27 мар. 2024 г.

From Metaverse to Matterverse: Why the ‘Industrial Metaverse’ is better than its reputation

In this article, our CPTO Mei Dent discusses the industrial metaverse and how it is already leading to enhanced efficiency in manufacturing and support.

  • Connect and support people
  • What is the industrial metaverse? 

    What do you think of when you hear the word ‘metaverse’? It might involve people wearing AR (augmented reality) glasses, playing games, or navigating virtual worlds. And you wouldn’t be alone in that. 
    In short, our first idea is often of the consumer metaverse. This is a form of virtual reality with digital representations of humans and things — an extension of social life. And this metaverse is a very exciting feature of modern technological life. But it’s not what I want to talk about here.  
    I want to talk about the industrial metaverse. And by this, I mean the holistic digitization of industry through spatial computing and augmented reality (AR). By and large, this metaverse uses pre-existing data, rather than creating whole new worlds from scratch. While not quite as widely known as its consumer version, it is already making huge waves across all industrial sectors. And it’s just getting started! 

    The challenge of digitalization in industrial environments  

    You might be wondering why the industrial metaverse is so important, especially now that we all live in digital worlds. Post-pandemic, many kinds of work have become even more digital in line with remote working. At this point, digital tools like video conferencing and virtual collaboration have become almost routine.  
    However, this is only one kind of work. Currently, about 80% of jobs are not even tied to a desk — in an office or elsewhere — meaning there are approximately 2.7 billion frontline workers worldwide. By and large, these have not been digitalized.  
    Industrial processes are traditionally anchored in the real world making them more difficult to digitalize. They often require direct oversight and maintenance. And, rightly so, when we think about physical objects like complex machines and equipment.  
    Challenges to industrial digitalization have meant that many businesses have not had the opportunities to reap the same benefits as those enjoyed in more immaterial industries. But more and more businesses are now waking up to the huge potential of digitalization.   

    The change is already underway 

    Apple is now also moving into the industrial metaverse space. Specifically, with its Apple Vision Pro, launched recently after years of anticipation. A spatial computing device using the new vision OS with high technical quality and a focus on user-friendliness, we believe this will revolutionize the field.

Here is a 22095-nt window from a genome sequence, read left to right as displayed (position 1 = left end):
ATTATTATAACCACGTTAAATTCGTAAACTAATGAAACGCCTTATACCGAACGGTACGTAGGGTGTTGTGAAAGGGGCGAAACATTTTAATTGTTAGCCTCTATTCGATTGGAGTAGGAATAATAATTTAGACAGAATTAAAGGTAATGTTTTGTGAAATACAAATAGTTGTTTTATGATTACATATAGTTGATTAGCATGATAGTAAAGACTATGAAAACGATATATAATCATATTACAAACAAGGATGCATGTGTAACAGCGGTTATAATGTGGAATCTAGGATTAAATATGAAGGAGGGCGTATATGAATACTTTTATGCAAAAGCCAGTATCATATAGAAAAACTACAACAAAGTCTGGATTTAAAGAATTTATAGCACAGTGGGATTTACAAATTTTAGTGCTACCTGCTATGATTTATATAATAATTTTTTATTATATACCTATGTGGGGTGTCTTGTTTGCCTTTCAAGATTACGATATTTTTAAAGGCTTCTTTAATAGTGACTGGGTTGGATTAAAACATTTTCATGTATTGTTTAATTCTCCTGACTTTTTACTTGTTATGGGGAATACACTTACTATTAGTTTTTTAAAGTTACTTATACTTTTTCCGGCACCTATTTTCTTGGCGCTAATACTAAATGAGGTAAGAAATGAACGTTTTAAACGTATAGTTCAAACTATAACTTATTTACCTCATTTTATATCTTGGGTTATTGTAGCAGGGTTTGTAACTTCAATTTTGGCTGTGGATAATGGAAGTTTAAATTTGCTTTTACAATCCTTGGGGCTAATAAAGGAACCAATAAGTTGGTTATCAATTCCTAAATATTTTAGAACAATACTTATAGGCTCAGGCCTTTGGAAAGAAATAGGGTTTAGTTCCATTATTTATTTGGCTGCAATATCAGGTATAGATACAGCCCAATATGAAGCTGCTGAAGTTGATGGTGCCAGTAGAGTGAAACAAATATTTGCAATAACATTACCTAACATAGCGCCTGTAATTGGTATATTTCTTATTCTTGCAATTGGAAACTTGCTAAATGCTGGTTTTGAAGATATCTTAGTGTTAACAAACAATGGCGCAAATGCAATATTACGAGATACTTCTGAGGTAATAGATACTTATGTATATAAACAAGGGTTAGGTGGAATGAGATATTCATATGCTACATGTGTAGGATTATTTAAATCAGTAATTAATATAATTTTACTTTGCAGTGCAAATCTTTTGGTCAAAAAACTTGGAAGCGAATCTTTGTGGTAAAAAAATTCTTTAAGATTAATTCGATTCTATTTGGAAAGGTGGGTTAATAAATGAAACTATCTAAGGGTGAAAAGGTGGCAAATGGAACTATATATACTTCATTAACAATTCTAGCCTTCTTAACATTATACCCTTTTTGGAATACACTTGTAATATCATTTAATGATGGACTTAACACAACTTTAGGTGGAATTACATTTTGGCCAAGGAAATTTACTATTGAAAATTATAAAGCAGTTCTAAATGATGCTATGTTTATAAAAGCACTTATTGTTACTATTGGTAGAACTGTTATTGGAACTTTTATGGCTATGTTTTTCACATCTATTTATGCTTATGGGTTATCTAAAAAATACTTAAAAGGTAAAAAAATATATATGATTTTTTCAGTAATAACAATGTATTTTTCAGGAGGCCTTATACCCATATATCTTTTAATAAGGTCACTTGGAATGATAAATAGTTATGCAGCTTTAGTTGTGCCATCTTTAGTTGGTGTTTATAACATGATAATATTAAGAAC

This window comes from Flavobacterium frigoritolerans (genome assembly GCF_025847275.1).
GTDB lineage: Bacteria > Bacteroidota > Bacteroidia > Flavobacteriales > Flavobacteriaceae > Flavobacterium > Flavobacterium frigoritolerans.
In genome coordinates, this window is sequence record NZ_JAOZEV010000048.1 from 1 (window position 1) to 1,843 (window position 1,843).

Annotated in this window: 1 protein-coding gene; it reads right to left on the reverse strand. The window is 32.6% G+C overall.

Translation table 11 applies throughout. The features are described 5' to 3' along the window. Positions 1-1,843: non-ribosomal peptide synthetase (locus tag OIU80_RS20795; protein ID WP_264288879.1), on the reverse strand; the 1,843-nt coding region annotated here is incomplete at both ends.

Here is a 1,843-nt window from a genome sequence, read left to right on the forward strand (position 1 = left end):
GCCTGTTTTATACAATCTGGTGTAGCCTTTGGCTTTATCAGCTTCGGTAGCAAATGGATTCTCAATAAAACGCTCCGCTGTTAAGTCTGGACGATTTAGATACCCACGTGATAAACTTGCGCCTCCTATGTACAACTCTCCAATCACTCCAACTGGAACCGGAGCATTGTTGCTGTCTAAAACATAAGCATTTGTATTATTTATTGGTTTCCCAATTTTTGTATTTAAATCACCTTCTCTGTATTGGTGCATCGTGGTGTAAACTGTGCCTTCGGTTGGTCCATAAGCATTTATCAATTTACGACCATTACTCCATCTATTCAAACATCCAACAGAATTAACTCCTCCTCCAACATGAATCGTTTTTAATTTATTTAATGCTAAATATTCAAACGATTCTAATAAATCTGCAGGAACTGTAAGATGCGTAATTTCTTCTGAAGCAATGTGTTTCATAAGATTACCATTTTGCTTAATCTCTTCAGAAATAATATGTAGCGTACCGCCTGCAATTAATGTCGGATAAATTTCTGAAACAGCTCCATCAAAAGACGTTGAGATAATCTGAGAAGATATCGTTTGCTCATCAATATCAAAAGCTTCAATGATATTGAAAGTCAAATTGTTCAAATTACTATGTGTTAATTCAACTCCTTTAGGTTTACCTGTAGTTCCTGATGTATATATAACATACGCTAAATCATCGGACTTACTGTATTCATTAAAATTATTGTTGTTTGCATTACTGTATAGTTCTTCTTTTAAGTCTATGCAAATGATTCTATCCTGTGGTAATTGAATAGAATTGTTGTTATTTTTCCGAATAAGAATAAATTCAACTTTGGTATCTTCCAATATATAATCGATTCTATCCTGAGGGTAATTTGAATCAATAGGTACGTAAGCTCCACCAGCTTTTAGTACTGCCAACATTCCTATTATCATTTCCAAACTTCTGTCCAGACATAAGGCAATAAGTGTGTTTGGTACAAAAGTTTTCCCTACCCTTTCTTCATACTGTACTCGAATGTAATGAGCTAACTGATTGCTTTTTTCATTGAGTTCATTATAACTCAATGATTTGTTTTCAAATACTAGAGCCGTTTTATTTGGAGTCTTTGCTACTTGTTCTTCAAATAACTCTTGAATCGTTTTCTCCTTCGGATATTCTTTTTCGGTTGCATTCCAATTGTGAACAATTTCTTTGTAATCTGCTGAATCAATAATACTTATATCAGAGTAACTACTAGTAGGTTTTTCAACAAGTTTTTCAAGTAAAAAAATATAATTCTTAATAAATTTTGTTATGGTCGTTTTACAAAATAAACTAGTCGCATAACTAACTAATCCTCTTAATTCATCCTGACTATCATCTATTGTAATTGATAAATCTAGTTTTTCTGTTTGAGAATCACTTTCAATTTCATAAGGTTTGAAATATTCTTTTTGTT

We at TeamViewer were proud to launch an app, Spatial Support, which is now available for use on the Apple Vision Pro. With this, our users can enjoy the incredible accuracy of the Vision Pro to monitor and troubleshoot remote devices and machinery. You can get a glimpse of how it works in the video below. 
    As our Senior Vice President of Product Management and Solution Delivery, Brian Ballard, wrote recently, AR-enabled solutions like these offer to boost efficiency and deliver incredible levels of support for businesses of all sizes. And this is just a taster of how the industrial metaverse will play out. 

    We believe that in the future, AR will empower frontline workers in industrial environments across all departments — including logistics, assembly, remote support, and maintenance.  
    Crucially, innovative business owners see the future the same way. According to Forbes, nearly 80% of manufacturing executives believe that the metaverse will transform the industry. Almost one-third are already implementing or experimenting with virtual aftermarket services. The future is well underway!  

    Claims about the industrial metaverse and why they are unfounded

    As with any new technology, there is always pushback. I often hear arguments claiming that the industrial metaverse is a fringe case, something fantastical. That it’s not workable in the real world. Here are the four main objections that I come across: 

    1. There are no large-scale deployments. 
    2. Smart glasses and AR are for show and not integrated into everyday business processes. 
    3. The ecosystem is too diverse to allow integrations. 
    4. Immersive AR experiences and 3D models are too complex to work with. 

     These are all valid concerns. Let’s take a closer look at them. 

    Claim 1. There are no large-scale deployments.

    This is perhaps one of the most persistent charges against the industrial metaverse. But does it really carry weight? 
    Absolutely not. Look at the iconic car manufacturer, Ford. Back at the start of the nineteenth century, the company made history with its introduction of the moving assembly line — a truly groundbreaking moment in manufacturing. Still one of the leading car brands, it has over 3,000 dealerships in the US and 7,500 worldwide.